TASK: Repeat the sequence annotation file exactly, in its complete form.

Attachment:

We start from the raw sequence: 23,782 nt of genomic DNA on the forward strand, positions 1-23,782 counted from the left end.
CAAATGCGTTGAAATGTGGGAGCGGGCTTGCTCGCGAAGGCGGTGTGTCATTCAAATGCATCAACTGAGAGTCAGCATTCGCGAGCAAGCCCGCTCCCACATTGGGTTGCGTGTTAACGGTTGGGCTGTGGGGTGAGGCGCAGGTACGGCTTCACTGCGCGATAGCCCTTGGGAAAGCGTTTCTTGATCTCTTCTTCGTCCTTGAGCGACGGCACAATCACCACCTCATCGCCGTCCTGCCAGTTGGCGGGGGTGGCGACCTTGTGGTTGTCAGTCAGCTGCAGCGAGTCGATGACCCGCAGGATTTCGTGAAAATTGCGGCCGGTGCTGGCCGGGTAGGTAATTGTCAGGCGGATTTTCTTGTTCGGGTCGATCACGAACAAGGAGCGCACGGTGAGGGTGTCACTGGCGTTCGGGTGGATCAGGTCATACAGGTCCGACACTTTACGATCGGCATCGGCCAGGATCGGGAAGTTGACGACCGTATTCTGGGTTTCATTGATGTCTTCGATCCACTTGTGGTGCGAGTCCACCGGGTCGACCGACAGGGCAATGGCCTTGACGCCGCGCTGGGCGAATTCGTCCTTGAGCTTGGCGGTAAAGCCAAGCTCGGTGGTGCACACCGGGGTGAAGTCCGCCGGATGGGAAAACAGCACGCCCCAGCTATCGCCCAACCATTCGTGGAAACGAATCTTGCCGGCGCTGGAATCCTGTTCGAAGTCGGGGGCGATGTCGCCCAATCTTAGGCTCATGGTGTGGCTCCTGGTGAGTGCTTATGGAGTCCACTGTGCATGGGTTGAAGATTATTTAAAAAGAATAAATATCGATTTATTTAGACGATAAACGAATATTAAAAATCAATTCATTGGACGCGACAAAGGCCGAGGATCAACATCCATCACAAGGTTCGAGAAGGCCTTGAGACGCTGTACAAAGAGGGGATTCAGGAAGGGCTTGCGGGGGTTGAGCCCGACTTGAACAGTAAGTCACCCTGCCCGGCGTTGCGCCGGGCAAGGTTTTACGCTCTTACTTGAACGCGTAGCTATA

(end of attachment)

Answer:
We start from the raw sequence: 23,782 nt of genomic DNA on the forward strand, positions 1-23,782 counted from the left end.
CAAATGCGTTGAAATGTGGGAGCGGGCTTGCTCGCGAAGGCGGTGTGTCATTCAAATGCATCAACTGAGAGTCAGCATTCGCGAGCAAGCCCGCTCCCACATTGGGTTGCGTGTTAACGGTTGGGCTGTGGGGTGAGGCGCAGGTACGGCTTCACTGCGCGATAGCCCTTGGGAAAGCGTTTCTTGATCTCTTCTTCGTCCTTGAGCGACGGCACAATCACCACCTCATCGCCGTCCTGCCAGTTGGCGGGGGTGGCGACCTTGTGGTTGTCAGTCAGCTGCAGCGAGTCGATGACCCGCAGGATTTCGTGAAAATTGCGGCCGGTGCTGGCCGGGTAGGTAATTGTCAGGCGGATTTTCTTGTTCGGGTCGATCACGAACAAGGAGCGCACGGTGAGGGTGTCACTGGCGTTCGGGTGGATCAGGTCATACAGGTCCGACACTTTACGATCGGCATCGGCCAGGATCGGGAAGTTGACGACCGTATTCTGGGTTTCATTGATGTCTTCGATCCACTTGTGGTGCGAGTCCACCGGGTCGACCGACAGGGCAATGGCCTTGACGCCGCGCTGGGCGAATTCGTCCTTGAGCTTGGCGGTAAAGCCAAGCTCGGTGGTGCACACCGGGGTGAAGTCCGCCGGATGGGAAAACAGCACGCCCCAGCTATCGCCCAACCATTCGTGGAAACGAATCTTGCCGGCGCTGGAATCCTGTTCGAAGTCGGGGGCGATGTCGCCCAATCTTAGGCTCATGGTGTGGCTCCTGGTGAGTGCTTATGGAGTCCACTGTGCATGGGTTGAAGATTATTTAAAAAGAATAAATATCGATTTATTTAGACGATAAACGAATATTAAAAATCAATTCATTGGACGCGACAAAGGCCGAGGATCAACATCCATCACAAGGTTCGAGAAGGCCTTGAGACGCTGTACAAAGAGGGGATTCAGGAAGGGCTTGCGGGGGTTGAGCCCGACTTGAACAGTAAGTCACCCTGCCCGGCGTTGCGCCGGGCAAGGTTTTACGCTCTTACTTGAACGCGTAGCTATA